Homo naledi promotes Africans as subhuman: Mathole Motshekga


Original fossils of a new hominin species, Homo naledi, on display at the Cradle of Humankind on 10 September 2015.

JOHANNESBURG – Dr Mathole Motshekga, director of the Kara Heritage Institute says the discovery of a new human ancestor, Homo naledi, perpetuates the theory that Africans are subhuman.

He was speaking during an interview on eNCA DSTV 403, on Friday morning.

During the interview, he told eNCA anchor Joanne Joseph, that he was speaking as an intellectual and researcher.

"This thing is inconsistent with reality and supports the theory that we are subhuman. That&39;s why Africans aren&39;t respected by the rest of the world," he said.

He explained the western materialist theory, which states that "we are subhumans who developed from the animal kingdom. Therefore they (the west) gave us the title of subhuman beings to justify slavery and colonialism."

PHOTO:  A replica of the Homo naledi skull held up by Deputy President Cyril Ramaphosa and Palaeoanthropologist Lee Berger at the announcement of the new species on 10 September 2015 at the Maropeng Visitor Centre. Source: eNCA/Bianca Bothma

The discovery of more than 1,500 fossil elements in the Rising Star Cave 50 kilometres from Johannesburg made international headlines on Thursday 10 September 2015.

The species was described by Professor Lee Berger as surprising because it contains primitive and human-like features and appears to have buried its dead in the deep, difficult to reach Chamber of Stars in the cave.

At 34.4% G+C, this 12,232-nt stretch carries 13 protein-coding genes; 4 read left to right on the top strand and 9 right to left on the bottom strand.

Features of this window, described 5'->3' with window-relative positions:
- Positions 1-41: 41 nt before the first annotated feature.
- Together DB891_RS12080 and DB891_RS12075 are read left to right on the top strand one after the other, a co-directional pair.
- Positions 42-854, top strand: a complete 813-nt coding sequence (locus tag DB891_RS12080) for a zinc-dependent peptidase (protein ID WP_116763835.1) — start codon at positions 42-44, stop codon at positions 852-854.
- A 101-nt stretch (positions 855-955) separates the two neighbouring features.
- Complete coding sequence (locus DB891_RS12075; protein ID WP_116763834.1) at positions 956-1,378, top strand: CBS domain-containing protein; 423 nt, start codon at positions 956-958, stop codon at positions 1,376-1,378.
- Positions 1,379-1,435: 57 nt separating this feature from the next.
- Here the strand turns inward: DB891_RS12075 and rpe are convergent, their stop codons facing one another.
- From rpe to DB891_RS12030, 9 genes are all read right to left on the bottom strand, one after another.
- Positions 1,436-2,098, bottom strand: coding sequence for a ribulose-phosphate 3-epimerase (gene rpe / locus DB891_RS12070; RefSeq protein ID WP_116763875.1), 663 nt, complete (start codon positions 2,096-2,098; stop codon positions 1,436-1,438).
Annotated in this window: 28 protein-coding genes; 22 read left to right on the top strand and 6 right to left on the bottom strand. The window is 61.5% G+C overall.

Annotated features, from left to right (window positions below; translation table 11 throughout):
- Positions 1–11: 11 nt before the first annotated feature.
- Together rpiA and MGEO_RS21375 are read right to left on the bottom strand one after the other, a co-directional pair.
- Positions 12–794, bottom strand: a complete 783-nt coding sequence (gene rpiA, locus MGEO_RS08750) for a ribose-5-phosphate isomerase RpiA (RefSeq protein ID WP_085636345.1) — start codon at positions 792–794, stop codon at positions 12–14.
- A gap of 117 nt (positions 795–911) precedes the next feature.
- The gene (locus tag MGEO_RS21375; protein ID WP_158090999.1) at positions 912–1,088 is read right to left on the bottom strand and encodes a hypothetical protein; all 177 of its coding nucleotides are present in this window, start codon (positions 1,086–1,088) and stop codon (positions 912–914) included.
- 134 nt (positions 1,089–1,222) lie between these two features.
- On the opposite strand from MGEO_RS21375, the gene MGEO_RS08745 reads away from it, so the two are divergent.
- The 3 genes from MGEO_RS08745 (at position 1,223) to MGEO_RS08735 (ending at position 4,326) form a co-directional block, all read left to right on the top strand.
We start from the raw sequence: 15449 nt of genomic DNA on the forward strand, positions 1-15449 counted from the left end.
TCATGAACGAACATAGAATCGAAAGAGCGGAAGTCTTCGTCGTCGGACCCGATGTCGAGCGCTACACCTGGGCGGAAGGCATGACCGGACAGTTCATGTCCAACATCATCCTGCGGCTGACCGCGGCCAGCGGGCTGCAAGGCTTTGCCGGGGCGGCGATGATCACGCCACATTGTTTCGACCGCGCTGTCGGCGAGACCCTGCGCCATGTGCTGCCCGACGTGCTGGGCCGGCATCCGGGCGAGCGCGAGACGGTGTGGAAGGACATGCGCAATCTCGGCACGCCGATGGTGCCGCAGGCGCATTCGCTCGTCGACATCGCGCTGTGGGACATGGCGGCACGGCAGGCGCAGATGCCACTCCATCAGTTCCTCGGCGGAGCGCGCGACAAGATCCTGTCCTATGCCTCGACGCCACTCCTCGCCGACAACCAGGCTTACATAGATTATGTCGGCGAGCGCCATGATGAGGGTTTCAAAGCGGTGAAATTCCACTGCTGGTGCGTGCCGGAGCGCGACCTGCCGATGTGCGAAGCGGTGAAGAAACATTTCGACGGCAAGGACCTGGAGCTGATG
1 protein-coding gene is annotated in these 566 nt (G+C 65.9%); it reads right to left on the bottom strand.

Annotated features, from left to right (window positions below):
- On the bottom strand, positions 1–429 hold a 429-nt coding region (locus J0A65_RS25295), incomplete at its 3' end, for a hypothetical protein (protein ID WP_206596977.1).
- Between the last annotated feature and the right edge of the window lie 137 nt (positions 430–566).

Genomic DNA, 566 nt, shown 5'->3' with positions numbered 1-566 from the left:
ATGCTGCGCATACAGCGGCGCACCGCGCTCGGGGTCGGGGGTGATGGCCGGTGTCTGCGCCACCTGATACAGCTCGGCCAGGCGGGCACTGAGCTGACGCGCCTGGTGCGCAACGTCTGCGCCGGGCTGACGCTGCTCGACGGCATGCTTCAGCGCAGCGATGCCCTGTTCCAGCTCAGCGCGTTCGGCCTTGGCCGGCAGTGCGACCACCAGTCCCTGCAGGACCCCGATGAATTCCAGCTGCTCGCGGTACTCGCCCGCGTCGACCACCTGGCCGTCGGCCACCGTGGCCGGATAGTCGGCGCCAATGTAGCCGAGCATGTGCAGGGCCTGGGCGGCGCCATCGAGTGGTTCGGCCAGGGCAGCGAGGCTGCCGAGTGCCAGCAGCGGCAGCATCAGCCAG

University of the Witwatersrand Vice-Chancellor Adam Habib said that the discovery was profound in that it shows the origins of common humanity which is significant in a world where humankind is fighting with each other.

Deputy President Cyril Ramaphosa said that the discovery will help to unlock knowledge about our past.

Ramaphosa said that Homo naledi proves that the Cradle of Humankind is the umbilical cord of our humanity.

However Motshekga disputes this, saying African literature shows that humankind&39;s origins are at the source of the Nile river and that humanity existed before the universe was formed.

"Africa is the most ancient civilization which produced abundant literature about our origins – but this was suppressed by the west to promote that Africans are subhuman," he said

The Homo naledi fossils will be on display at the Maropeng Visitor Centre in the Cradle of Humankind until the middle of October.

Read more:

Watch this video interview with Professor Steven Churchill of Duke University. He explains some of the fascinating characteristics of Homo naledi:


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